is Called Thinking by Martin
thought-provoking in our thought-provoking time is that we're still
In this book, Heidegger
is committed to distinguishing a type of thinking that differs from
the representational, calculative thinking of ordinary discourse.
The type of thinking Heidegger calls us to embark upon is different
in that it doesn't presuppose an object to be thought about. For
instance, he says that most of our thinking is "one-track thinking"
where thinking is no more than "having views." So, when
we think about the stars, God, the weather, our mother, the government,
etc., we think about our views on such matters. It's not that this
thinking is insignificant, yet, according to Heidegger, "The
one-sided view, which nowhere pays attention any longer to the essence
of things, has puffed itself up into an all-sidedness which in turn
is masked so as to look harmless and natural."
The thinking Heidegger
is after, by contrast, doesn't posit any object for us to express
our views about. There's no such thing as thinking about which to
think. Rather, there are certain questions that are inherently worthy
of our attention. By attending to these questions, such as "What
calls us to think?," we may find ourselves thinking.
Heidegger sees our
age as one where technology has people, instead of the other way
around. For us, in this age, everything and everybody has a significance
which is "equipmordial" in nature. By example, Heidegger
tells us that in ancient history, the Rhine River in Germany had
a holy significance of its own, quite apart from its importance
for human progress. But what is the river to us now? It has an energy
source. We build dams and powerplants to harness its energy for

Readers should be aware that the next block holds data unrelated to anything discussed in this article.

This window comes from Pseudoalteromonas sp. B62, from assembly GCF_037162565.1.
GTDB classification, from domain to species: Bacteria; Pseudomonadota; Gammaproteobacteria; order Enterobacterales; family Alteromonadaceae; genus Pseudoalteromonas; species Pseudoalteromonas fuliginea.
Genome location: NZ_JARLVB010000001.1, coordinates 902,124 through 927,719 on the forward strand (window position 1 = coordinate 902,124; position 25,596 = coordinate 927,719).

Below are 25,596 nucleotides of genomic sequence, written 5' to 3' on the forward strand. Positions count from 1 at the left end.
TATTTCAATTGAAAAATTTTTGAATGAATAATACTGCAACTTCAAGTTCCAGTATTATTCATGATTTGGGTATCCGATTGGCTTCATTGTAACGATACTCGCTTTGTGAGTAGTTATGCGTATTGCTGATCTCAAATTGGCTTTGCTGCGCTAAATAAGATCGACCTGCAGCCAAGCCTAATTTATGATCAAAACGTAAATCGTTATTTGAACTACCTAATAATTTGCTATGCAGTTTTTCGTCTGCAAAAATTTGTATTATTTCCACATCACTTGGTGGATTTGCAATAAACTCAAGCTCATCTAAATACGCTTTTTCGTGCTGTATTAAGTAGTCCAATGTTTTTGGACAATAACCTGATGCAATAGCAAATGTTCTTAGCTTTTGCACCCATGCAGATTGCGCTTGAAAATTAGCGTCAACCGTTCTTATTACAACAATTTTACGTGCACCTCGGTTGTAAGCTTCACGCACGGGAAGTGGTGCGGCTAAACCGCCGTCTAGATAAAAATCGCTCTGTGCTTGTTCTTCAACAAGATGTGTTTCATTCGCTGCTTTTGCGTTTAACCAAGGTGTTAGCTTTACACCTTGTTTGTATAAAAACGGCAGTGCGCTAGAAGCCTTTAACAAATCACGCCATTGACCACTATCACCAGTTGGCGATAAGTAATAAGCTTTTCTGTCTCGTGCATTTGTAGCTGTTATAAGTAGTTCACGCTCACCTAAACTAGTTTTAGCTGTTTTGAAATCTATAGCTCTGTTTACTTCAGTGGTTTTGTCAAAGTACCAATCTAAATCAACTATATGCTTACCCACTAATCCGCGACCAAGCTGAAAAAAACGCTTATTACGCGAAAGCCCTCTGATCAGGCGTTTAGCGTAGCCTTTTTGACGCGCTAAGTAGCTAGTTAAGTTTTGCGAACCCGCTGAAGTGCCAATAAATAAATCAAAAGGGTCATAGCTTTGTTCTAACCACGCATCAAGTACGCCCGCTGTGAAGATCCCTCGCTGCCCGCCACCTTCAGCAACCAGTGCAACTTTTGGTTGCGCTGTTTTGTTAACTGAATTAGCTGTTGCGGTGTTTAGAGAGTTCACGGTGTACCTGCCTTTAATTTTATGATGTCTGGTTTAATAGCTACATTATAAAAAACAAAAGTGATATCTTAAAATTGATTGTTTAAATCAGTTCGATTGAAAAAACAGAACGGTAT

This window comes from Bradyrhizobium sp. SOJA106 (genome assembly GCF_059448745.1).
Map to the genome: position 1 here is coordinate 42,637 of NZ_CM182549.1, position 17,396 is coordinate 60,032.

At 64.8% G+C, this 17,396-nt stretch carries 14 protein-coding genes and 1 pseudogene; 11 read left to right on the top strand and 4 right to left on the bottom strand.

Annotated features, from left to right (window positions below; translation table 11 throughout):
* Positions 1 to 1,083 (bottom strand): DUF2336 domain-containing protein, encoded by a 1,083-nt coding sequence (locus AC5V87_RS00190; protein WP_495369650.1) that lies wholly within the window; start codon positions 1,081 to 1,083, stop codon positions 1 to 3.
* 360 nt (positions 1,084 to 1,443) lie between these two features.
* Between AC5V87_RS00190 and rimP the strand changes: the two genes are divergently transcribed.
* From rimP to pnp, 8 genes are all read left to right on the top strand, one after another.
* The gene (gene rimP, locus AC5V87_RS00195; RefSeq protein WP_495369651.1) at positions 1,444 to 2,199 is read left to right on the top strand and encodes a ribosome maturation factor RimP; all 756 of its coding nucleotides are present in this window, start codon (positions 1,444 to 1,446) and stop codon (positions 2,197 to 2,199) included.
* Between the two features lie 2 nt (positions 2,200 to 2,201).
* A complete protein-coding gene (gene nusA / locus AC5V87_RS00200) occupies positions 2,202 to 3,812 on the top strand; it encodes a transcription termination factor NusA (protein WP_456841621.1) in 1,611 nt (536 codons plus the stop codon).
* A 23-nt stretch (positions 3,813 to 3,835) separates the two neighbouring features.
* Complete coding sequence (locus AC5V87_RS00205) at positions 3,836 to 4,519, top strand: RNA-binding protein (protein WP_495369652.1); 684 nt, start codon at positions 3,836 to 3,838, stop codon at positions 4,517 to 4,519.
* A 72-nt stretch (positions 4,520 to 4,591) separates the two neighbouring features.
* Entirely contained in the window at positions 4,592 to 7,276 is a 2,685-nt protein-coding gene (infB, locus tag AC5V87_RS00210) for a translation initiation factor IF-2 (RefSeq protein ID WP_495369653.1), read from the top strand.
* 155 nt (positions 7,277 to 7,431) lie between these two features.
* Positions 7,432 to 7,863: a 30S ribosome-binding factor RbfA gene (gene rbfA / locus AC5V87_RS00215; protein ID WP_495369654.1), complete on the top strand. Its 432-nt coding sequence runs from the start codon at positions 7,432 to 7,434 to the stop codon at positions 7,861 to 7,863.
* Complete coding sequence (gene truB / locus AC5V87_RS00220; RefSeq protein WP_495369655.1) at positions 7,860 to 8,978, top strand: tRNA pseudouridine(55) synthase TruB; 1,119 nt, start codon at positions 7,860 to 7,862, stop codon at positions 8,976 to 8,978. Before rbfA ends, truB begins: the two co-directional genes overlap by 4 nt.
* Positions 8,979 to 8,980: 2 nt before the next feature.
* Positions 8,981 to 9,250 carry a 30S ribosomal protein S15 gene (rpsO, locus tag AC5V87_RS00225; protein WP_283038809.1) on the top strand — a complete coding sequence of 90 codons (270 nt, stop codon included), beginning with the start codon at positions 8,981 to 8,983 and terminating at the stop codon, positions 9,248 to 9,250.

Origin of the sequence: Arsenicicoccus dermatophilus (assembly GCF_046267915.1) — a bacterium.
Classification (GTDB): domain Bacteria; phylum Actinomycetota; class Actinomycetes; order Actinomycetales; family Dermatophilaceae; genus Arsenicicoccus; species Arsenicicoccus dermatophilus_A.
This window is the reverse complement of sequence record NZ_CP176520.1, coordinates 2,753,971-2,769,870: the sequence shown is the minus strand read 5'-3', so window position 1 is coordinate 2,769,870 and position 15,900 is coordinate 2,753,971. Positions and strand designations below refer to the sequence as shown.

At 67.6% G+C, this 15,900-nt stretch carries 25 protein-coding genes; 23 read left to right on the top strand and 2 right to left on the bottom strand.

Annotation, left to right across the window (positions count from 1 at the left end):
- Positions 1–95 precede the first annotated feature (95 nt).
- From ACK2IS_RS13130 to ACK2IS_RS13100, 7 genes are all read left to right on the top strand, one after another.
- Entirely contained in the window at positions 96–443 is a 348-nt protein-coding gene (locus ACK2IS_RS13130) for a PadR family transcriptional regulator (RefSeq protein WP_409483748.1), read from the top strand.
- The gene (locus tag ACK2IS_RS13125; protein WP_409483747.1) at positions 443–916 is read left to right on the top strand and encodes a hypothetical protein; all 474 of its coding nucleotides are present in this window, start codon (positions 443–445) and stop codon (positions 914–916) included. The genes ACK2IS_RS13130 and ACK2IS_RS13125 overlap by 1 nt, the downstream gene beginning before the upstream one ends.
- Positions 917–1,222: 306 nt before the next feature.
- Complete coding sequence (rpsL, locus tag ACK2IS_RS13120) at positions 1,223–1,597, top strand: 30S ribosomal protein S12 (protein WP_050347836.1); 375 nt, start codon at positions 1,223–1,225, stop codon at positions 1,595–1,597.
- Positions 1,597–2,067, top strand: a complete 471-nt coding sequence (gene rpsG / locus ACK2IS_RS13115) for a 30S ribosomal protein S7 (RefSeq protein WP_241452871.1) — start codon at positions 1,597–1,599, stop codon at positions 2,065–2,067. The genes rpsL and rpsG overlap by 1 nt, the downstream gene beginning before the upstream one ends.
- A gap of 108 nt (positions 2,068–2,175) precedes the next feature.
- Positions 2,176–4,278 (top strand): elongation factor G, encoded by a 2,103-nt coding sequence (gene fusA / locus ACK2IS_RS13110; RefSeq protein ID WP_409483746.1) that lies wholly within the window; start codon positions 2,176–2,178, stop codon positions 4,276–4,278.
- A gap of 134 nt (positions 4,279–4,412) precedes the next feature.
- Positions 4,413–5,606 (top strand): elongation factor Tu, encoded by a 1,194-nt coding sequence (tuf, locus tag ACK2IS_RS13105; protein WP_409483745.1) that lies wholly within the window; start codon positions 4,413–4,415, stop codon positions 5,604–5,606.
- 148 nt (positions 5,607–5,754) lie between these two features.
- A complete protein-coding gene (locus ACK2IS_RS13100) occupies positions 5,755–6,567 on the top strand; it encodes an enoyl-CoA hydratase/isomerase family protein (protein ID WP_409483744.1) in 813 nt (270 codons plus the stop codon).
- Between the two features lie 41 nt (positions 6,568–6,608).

our technological progress: It's been transformed into just another
piece of equipment, not much different than a hammer except for
its size. Heidegger's assertion is that only by engaging ourselves
in the inherently worthy questions is there any hope of breaking
technology's grip on us and "seeing" the essence of things.
What is most thought
provoking for Heidegger is that we're still not thinking. Apparently,
we're still not thinking because the questions which lie at the
heart of the matter for human beings are less significant to us
every day. People in our technological age tend to stifle any questions
that might reveal anything to do with Being. Heidegger believes
that if we can somehow open ourselves to the questions which are
inherently most thought-provoking, like, "What calls on us
to think?", we might receive the wonderful gift of genuine
thinking. In a sense, the gift we receive is ourselves. Certain
questions, provided that we open ourselves to them, allow us to
see our essential nature so that we don't interpret ourselves as
we do the Rhine River (as equipment) but, rather, see ourselves
as some thing "holy," as something worthy of questioning.
Near the end of the
book, Heidegger talks about the "presence of what's present."
And, for those of you who read the book, this perhaps speaks to
the possibility that could open up for you: the presence of what's
present may shine its light on you.
What Is Called
Thinking? is strikingly different from almost all other literature
available. The reading is a taxing affair, requiring deep concentration,
involvement, and a commitment to the question at hand--a commitment
to, as Heidegger says, "settle down and live within it."
You won't necessarily derive practical wisdom from this book, or
theoretical knowledge, or even the power to act differently. If
the context described in this review grabs your attention and you
find yourself, on some level, sympathetic to some of Heidegger's
assertions, then I recommend you read this book. But be prepared
Review by John Hanley,